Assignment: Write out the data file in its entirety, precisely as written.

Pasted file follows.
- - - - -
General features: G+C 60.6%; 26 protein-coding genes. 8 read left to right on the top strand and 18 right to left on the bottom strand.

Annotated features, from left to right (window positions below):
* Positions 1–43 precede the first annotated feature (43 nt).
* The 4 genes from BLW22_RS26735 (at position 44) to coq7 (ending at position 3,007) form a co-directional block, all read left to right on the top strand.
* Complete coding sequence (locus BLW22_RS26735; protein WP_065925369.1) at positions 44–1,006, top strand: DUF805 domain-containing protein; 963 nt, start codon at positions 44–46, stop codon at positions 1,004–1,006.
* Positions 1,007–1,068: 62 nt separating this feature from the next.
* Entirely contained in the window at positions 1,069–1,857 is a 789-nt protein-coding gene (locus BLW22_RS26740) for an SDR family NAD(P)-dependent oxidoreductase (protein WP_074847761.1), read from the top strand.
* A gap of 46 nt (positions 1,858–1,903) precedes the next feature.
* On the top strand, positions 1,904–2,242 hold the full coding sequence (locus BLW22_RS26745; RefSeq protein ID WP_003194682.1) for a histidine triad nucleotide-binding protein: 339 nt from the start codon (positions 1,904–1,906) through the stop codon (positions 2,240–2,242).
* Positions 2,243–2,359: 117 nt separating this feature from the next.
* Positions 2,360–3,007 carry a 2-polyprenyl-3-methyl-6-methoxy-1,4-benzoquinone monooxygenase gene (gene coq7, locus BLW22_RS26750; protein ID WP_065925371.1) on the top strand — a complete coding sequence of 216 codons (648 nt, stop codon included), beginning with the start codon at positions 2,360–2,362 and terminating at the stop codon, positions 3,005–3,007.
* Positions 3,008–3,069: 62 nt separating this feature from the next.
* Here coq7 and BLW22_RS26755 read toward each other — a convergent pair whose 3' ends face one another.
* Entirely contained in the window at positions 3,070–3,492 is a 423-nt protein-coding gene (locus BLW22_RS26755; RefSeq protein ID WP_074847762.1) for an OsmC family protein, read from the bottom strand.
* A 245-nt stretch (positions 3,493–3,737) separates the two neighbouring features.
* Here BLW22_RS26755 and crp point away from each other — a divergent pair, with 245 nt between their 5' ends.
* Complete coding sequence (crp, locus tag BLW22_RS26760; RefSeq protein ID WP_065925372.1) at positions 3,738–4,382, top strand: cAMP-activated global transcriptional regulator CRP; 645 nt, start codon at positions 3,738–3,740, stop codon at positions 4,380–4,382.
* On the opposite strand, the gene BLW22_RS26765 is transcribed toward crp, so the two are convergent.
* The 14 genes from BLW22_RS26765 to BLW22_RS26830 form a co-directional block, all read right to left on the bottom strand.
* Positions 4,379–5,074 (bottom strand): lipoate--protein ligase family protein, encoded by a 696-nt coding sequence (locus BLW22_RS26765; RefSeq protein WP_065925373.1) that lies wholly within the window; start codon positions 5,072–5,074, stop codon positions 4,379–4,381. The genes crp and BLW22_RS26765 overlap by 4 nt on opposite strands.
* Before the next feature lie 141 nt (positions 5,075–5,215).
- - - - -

General features: G+C 60.6%; 26 protein-coding genes. 8 read left to right on the top strand and 18 right to left on the bottom strand.

Annotated features, from left to right (window positions below):
* Positions 1–43 precede the first annotated feature (43 nt).
* The 4 genes from BLW22_RS26735 (at position 44) to coq7 (ending at position 3,007) form a co-directional block, all read left to right on the top strand.
* Complete coding sequence (locus BLW22_RS26735; protein WP_065925369.1) at positions 44–1,006, top strand: DUF805 domain-containing protein; 963 nt, start codon at positions 44–46, stop codon at positions 1,004–1,006.
* Positions 1,007–1,068: 62 nt separating this feature from the next.
* Entirely contained in the window at positions 1,069–1,857 is a 789-nt protein-coding gene (locus BLW22_RS26740) for an SDR family NAD(P)-dependent oxidoreductase (protein WP_074847761.1), read from the top strand.
* A gap of 46 nt (positions 1,858–1,903) precedes the next feature.
* On the top strand, positions 1,904–2,242 hold the full coding sequence (locus BLW22_RS26745; RefSeq protein ID WP_003194682.1) for a histidine triad nucleotide-binding protein: 339 nt from the start codon (positions 1,904–1,906) through the stop codon (positions 2,240–2,242).
* Positions 2,243–2,359: 117 nt separating this feature from the next.
* Positions 2,360–3,007 carry a 2-polyprenyl-3-methyl-6-methoxy-1,4-benzoquinone monooxygenase gene (gene coq7, locus BLW22_RS26750; protein ID WP_065925371.1) on the top strand — a complete coding sequence of 216 codons (648 nt, stop codon included), beginning with the start codon at positions 2,360–2,362 and terminating at the stop codon, positions 3,005–3,007.
* Positions 3,008–3,069: 62 nt separating this feature from the next.
* Here coq7 and BLW22_RS26755 read toward each other — a convergent pair whose 3' ends face one another.
* Entirely contained in the window at positions 3,070–3,492 is a 423-nt protein-coding gene (locus BLW22_RS26755; RefSeq protein ID WP_074847762.1) for an OsmC family protein, read from the bottom strand.
* A 245-nt stretch (positions 3,493–3,737) separates the two neighbouring features.
* Here BLW22_RS26755 and crp point away from each other — a divergent pair, with 245 nt between their 5' ends.
* Complete coding sequence (crp, locus tag BLW22_RS26760; RefSeq protein ID WP_065925372.1) at positions 3,738–4,382, top strand: cAMP-activated global transcriptional regulator CRP; 645 nt, start codon at positions 3,738–3,740, stop codon at positions 4,380–4,382.
* On the opposite strand, the gene BLW22_RS26765 is transcribed toward crp, so the two are convergent.
* The 14 genes from BLW22_RS26765 to BLW22_RS26830 form a co-directional block, all read right to left on the bottom strand.
* Positions 4,379–5,074 (bottom strand): lipoate--protein ligase family protein, encoded by a 696-nt coding sequence (locus BLW22_RS26765; RefSeq protein WP_065925373.1) that lies wholly within the window; start codon positions 5,072–5,074, stop codon positions 4,379–4,381. The genes crp and BLW22_RS26765 overlap by 4 nt on opposite strands.
* Before the next feature lie 141 nt (positions 5,075–5,215).